Welcome to Petition Worthy, a biweekly column that revisits canceled TV shows that we wish had a longer lifespan. In some cases, we’ll also make a plea for them to be given another chance.
Teen television was booming in the 2000s. The OC and One Tree Hill led the charge, but there were a few gems that never reached the same level of popularity or critical acclaim, even though they should have. One of these shows was 2004’s Life As We Know It, which boasted all the hallmarks of a good teen dramedy, albeit with more adult humor and an honest point of view.
Created by Freaks and Geeks alumnus Gabe Sachand and Jeff Judah and based on writer Melvin Burgess’ novel Doing It, the story centered around three Seattle high school students, Dino (Sean Farris), Ben (Jon Foster), and Jonathan (Chris Lowell) as they navigated life and love. They were also a bunch of horndogs, with sex on their mind “every five seconds.”
Rounding up the cast was Sean’s girlfriend, Jackie (Missy Peregrym), and her friends Sue (Jessica Lucas) and Deborah (Kelly Osbourne). Marguerite Moreau also starred as Monica Young, a high school teacher who was having an affair with Ben, which was perhaps a poorly timed storyline as the show debuted two weeks after the 20/20 interview with Mary Kay LeTourneau, a Seattle teacher who got pregnant by her 12-year-old student.
On paper, Life As We Know It comes across like a sex comedy about some obnoxious teens, but that wasn’t so at all. Sex has often been used as the driving force behind the motivations of some gross or annoying characters, but that wasn’t the case with these dudes. They were vulnerable, awkward, witty, and just an interesting group of people to spend time with as a viewer.
Of course, there were moments in which the teens were obnoxious. Take Dino, for example. In the pilot episode, he told Jackie that if she didn’t put out then he’d just find someone else who would. Moments like this made the characters unlikeable, but there were more scenes that depicted them like decent people. They just messed up sometimes.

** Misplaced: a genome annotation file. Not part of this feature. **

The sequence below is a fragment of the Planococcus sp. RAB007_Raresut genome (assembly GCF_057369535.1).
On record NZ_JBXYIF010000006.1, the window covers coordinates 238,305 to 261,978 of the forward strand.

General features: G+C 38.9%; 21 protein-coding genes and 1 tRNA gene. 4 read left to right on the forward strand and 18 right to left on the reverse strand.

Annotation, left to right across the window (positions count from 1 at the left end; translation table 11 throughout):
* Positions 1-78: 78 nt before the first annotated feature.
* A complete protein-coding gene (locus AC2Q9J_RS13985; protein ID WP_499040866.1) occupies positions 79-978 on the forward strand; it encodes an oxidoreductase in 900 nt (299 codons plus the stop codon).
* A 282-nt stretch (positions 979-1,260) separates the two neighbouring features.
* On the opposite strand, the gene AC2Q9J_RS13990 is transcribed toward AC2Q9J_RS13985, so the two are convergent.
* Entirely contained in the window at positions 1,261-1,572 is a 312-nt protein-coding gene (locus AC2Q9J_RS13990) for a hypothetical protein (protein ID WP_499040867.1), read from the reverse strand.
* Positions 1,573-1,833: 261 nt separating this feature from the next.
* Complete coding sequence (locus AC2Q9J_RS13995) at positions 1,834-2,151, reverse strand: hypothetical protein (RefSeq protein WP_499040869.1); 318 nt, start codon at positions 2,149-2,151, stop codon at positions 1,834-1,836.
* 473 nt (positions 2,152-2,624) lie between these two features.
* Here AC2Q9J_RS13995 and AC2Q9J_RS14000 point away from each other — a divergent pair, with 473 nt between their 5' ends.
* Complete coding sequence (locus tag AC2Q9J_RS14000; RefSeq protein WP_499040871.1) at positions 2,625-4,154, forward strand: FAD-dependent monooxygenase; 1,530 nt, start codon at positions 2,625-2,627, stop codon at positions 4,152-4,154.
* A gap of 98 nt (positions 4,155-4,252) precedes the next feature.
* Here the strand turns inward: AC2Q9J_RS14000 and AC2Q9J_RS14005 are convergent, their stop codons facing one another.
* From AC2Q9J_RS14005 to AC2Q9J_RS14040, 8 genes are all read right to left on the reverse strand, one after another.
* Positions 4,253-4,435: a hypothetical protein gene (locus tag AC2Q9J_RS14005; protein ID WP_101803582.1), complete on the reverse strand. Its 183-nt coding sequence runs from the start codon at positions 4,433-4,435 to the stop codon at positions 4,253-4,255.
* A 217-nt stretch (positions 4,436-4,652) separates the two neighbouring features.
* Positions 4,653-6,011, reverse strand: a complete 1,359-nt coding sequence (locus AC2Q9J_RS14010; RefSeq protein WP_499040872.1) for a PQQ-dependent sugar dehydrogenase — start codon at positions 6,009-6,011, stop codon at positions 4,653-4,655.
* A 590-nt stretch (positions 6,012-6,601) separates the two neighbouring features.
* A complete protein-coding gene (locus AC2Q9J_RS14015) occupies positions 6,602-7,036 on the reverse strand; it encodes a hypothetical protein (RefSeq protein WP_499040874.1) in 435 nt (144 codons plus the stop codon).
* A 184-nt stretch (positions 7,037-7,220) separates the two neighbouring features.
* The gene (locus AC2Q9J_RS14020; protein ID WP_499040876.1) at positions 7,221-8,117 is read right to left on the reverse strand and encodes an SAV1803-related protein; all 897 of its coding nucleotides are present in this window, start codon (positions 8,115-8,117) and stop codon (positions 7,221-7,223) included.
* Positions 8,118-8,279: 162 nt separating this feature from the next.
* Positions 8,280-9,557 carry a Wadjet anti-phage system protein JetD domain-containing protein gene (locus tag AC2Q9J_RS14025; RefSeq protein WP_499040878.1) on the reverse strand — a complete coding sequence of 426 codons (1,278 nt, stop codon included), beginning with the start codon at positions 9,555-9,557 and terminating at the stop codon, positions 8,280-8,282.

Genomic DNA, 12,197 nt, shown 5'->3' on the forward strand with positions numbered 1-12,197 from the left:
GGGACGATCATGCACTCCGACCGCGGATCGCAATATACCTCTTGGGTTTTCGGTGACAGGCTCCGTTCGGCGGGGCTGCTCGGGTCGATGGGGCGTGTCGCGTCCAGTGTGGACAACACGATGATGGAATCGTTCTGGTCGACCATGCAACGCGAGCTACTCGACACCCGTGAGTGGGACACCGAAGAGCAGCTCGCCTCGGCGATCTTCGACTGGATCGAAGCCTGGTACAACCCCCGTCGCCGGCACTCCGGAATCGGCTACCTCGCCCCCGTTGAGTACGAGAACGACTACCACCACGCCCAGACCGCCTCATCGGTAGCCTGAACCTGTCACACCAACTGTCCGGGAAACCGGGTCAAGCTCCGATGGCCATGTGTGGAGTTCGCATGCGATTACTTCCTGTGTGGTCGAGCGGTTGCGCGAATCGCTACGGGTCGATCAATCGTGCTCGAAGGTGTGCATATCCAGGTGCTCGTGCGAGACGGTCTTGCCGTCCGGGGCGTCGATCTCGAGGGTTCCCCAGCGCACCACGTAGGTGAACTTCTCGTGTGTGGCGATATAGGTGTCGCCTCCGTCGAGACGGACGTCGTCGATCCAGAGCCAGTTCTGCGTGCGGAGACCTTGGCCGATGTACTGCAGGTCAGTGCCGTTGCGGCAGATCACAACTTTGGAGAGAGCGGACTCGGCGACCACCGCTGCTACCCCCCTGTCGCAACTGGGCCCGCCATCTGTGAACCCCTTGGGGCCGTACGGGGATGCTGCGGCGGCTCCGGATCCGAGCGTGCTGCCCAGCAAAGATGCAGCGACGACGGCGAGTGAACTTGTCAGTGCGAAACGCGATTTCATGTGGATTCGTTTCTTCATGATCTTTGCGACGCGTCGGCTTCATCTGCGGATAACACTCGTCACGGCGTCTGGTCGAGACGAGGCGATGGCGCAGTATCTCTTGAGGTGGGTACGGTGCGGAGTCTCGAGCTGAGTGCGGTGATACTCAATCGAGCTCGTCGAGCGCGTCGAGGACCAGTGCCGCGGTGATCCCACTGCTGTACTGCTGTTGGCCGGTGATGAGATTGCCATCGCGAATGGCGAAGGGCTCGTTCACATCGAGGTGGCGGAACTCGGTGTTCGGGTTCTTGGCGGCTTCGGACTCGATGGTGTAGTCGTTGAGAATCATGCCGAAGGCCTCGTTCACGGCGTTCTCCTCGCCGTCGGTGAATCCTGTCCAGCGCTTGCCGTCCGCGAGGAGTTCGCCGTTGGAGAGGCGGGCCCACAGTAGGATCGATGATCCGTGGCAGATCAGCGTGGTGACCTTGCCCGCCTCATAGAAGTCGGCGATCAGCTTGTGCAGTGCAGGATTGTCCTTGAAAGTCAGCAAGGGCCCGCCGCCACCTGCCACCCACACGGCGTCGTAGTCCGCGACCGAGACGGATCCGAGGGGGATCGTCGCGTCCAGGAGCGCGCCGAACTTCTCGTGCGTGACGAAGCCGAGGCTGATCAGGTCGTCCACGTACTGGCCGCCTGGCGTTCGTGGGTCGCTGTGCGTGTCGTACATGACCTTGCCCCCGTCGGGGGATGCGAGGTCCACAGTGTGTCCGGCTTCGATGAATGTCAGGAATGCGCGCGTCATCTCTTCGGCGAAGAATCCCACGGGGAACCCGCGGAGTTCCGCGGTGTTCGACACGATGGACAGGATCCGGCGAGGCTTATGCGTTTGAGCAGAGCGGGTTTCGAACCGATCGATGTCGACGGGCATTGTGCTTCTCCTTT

But the appeal of these characters was the fact they weren’t always likable or admirable. They were teenagers who acted like dipshits from time to time, and while other shows have presented their young protagonists as flawed people, Life As We Know It was more unapologetic about how stupid they could be.
The show also presented realistic conversations surrounding activities of the carnal variety. They were non-judgmental and nuanced, with the pros and cons of the deed discussed in a way that was just honest and natural. The show made sure to add some salaciousness and drama to the subject; otherwise, it’d be boring. But its message was truthful and frank.
Sometimes the awkward adolescent experience was played for humor, though, most memorably in a storyline where Jonathan developed a temporary medical problem down there because he was playing with it too much. He thought he had “penis cancer.” This also just so happened to coincide with him dating Deborah, who really wanted to jump his bones and he was too terrified to do anything.
That was the thing about sex in this show: just as the characters found themselves on the verge of losing their virginity, something would come up that ruined their plans. Whether that was Jonathan developing a temporary bout of “penis cancer” or Dino being distracted with his mom boinking his hockey coach, you could always bet on the sexy stuff not being a smooth ride. It was frustrating to watch, as it was a case of witnessing people getting in their own way and not being able to tell them to get a grip.
If given the opportunity to find an audience, Life As We Know It may have found popularity as a show that spoke to teenagers and adults alike. Unfortunately, ABC aired it on Thursday nights at 9 pm, opposite CSI: Crime Scene Investigation and The Apprentice at the height of their popularity. It was doomed from the start.
Life As We Know It should have succeeded as it contained all of the elements that made other shows of its ilk ratings sensations while throwing in just enough realism and sex-positive themes to make it stand out from the pack. But the series was canceled before anyone had the chance to see it, and it was so under the radar at the time that it failed to attract a cult fan base.
That said, it’s never too late to discover an old show and fall in love with it. Life As We Know isn’t as risque or progressive as Sex Education, but its nuanced exploration of relationships among young people is very similar. Fans of that Netflix series who also appreciate more standard teen drama fare will probably get a kick out of it. Give this one a chance, and don’t let its legacy be just another series that got lost in the ether.